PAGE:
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Different ways of expressing logarithms

  1. Jul 26, 2014 #1
    1. The problem statement, all variables and given/known data
    Show that [tex]^{2}log(e)=\frac{1}{ln2}[/tex]

    2. Relevant equations
    [tex]^{a}log(x) = ^{a}log(b)\cdot ^{b}log(x)[/tex][tex]^{a}log(x)=\frac{^{b}log(x)}{^{b}log(a)}[/tex]
    3. The attempt at a solution
    How can this be shown? I assume it can be done just using logarithm laws, but I don't see how. I tried manipulating around the factors, but I can't get to it. Can someone please show some way to show what the question asks.
     
  2. jcsd
  3. Jul 26, 2014 #2
    I think you wrongly formatted [itex]log_a(x)[/itex] as [itex]a log(x)[/itex] instead.

    You can use the second relevant equation you have noted above. What can you use as the value of 'b' in that equation to get something that could look like the RHS of your desired proof ? And what is [itex]log_k(k)[/itex] for any k in a valid domain?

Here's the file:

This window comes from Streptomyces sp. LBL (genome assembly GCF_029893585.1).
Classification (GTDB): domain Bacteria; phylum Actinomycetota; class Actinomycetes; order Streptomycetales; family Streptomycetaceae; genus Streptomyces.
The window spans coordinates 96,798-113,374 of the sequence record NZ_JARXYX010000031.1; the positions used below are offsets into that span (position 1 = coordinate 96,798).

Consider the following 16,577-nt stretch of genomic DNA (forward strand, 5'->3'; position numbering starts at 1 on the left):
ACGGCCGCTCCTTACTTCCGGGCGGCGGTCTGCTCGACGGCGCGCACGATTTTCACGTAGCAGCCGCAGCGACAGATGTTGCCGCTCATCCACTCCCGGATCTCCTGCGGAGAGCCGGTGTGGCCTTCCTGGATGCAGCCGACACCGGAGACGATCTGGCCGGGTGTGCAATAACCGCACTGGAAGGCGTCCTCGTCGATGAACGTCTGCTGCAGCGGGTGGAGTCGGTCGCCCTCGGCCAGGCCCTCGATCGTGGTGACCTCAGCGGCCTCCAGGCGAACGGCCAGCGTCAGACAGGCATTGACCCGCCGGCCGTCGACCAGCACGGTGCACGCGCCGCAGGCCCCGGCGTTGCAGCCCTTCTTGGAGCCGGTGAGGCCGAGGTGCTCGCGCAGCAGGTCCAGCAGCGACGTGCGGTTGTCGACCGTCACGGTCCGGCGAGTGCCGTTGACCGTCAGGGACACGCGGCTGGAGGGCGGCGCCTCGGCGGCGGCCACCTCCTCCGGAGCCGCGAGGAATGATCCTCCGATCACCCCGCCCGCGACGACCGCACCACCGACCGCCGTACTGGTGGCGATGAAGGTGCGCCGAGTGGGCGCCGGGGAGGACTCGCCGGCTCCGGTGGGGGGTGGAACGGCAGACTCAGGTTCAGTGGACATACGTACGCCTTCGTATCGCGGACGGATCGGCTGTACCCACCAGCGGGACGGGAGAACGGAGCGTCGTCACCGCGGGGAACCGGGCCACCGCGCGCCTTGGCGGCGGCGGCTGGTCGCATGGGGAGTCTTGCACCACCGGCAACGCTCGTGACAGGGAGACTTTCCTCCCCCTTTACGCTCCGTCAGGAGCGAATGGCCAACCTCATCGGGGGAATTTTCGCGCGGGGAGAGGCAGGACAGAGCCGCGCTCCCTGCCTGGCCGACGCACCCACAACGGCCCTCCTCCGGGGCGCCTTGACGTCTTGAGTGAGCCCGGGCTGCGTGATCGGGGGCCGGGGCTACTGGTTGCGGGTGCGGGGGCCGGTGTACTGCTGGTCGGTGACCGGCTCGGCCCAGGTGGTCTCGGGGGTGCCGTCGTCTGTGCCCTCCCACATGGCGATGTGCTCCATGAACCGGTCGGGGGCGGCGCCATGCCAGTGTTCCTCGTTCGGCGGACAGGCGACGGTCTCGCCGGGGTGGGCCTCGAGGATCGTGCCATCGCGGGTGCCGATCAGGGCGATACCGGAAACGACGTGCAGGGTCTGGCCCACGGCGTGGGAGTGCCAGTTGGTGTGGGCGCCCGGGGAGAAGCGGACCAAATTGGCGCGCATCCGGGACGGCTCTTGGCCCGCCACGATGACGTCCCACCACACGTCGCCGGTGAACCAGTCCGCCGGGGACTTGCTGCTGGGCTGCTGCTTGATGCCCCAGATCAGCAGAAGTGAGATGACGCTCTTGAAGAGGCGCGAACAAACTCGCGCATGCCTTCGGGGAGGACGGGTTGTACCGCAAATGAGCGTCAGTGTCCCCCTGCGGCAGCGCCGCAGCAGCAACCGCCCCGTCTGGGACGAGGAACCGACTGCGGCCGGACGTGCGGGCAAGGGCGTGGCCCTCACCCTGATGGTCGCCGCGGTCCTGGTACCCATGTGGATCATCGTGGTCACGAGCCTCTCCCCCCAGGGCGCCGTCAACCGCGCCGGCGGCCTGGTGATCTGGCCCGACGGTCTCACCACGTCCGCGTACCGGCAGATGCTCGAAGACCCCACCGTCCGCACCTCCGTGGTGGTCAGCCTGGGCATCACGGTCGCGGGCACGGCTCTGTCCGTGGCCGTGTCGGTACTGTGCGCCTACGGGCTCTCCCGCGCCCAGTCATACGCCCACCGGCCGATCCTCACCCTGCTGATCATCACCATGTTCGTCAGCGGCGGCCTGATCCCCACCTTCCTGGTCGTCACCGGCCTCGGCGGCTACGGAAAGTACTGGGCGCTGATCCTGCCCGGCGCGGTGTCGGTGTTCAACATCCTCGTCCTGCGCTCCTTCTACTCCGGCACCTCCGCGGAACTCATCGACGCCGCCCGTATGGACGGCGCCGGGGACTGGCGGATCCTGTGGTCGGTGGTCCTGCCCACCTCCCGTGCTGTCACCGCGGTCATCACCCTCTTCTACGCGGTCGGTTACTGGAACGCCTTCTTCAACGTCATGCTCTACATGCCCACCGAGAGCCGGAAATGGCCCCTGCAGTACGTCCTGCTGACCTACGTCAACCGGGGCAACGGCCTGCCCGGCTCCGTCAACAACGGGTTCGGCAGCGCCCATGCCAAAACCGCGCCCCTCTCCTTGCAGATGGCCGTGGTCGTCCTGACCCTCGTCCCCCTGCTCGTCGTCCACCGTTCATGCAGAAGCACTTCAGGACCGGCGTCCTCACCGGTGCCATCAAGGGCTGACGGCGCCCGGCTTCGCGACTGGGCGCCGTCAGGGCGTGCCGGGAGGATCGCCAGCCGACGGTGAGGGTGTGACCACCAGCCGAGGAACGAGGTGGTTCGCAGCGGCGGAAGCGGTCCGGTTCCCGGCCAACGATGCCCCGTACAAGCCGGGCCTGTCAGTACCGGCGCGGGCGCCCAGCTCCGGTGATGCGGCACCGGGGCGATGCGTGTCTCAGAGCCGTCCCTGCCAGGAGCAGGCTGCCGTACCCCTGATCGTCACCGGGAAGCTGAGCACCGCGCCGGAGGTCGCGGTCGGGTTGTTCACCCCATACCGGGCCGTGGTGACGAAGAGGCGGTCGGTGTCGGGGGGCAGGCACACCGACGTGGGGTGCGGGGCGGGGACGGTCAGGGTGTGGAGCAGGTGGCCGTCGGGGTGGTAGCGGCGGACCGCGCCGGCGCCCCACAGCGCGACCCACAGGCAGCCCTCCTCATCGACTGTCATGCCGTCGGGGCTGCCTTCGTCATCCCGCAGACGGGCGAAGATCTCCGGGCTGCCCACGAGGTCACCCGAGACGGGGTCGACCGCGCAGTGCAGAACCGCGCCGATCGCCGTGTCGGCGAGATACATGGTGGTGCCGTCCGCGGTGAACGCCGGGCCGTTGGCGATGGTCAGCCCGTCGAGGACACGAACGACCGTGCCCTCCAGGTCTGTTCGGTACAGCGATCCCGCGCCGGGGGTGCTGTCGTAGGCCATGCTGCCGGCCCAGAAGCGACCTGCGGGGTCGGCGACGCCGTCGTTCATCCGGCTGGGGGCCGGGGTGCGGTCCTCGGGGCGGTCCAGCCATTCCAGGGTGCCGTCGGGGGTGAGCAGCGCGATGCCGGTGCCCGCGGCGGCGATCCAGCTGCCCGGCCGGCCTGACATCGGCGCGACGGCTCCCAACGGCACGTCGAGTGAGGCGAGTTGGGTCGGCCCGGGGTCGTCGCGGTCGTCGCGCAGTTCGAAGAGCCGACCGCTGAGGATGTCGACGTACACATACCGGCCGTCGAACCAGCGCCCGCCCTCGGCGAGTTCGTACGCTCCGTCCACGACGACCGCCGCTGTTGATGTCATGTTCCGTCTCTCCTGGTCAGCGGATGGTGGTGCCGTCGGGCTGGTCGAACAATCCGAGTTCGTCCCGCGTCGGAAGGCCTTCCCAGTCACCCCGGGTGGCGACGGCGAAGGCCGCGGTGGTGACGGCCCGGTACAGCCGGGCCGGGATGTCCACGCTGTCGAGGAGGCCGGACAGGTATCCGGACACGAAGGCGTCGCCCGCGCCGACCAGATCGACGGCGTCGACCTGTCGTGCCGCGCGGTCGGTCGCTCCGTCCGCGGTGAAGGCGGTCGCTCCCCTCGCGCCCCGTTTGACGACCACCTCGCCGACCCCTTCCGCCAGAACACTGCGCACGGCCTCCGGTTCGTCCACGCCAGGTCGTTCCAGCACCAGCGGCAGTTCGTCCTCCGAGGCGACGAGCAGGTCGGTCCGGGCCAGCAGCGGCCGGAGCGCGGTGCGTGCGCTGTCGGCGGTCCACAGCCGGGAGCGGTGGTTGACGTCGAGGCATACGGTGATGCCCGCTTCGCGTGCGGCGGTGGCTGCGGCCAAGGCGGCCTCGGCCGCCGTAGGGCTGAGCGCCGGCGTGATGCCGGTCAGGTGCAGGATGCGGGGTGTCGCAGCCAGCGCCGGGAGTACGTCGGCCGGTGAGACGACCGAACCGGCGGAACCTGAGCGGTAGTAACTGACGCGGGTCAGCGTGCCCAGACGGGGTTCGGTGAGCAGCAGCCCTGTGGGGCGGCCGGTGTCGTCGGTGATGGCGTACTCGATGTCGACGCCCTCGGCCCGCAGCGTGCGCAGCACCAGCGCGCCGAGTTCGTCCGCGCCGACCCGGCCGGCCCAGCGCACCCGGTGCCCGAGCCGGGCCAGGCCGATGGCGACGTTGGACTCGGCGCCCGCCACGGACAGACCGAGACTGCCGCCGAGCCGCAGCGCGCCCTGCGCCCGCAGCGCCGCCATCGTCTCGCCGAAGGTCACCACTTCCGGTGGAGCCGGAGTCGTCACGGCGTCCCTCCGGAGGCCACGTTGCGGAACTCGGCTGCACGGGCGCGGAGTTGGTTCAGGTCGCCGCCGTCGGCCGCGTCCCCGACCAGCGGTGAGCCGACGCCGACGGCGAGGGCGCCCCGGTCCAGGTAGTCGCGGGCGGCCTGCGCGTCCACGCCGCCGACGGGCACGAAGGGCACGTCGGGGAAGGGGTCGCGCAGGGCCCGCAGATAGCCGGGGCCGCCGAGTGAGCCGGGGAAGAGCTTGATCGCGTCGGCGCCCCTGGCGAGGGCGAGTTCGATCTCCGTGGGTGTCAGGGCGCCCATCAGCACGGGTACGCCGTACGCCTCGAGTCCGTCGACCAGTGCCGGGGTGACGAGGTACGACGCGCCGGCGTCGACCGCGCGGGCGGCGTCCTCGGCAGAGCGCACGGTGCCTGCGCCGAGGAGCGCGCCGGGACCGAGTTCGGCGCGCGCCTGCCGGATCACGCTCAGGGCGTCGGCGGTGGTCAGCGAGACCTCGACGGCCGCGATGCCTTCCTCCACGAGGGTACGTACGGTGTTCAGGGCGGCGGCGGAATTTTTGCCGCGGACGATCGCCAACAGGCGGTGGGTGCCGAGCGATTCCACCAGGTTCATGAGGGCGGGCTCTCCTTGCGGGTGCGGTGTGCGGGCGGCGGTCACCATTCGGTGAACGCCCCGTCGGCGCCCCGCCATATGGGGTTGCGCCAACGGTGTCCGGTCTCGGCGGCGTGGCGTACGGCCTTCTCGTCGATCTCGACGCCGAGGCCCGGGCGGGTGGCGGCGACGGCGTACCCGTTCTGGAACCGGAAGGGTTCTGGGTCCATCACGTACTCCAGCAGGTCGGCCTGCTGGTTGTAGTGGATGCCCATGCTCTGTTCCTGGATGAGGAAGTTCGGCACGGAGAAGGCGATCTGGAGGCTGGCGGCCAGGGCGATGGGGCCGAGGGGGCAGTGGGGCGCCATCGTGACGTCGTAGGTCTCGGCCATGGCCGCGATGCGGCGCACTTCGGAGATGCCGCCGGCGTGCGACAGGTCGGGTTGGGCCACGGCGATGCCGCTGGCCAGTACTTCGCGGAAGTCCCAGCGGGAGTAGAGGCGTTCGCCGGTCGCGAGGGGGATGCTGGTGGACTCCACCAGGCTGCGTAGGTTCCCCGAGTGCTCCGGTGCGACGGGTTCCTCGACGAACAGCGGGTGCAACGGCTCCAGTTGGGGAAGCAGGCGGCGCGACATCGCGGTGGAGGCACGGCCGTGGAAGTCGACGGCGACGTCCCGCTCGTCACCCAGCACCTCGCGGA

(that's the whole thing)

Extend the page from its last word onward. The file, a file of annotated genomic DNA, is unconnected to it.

4. Jul 26, 2014 #3
    Where?

    Actually I shouldn't have written that equation. I want to know how to do it, without using this equation. The point of the exercise is actually to make an example which leads to this equation. Is this possible?
     
  5. Jul 26, 2014 #4

    Ray Vickson

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    The standard notation for the base-a logarithm of b is ##\log_a b## or ##\log_a(b)##, not ##{}^a \log b## or ##{}^a \log(b)##. Anyway, ##\log_a b = x## means that ##a^x = b##, so you should be able get everything you need from that.
     
  6. Jul 26, 2014 #5
    You could prove the relevant equation, or the question itself.

    Let [itex]log_b(x) = p[/itex], and [itex]log_a(x) = q[/itex]
    Substituting for x in the second equation, by using the definition of logarithm on the first, you should be able to prove the relevant equation.
     
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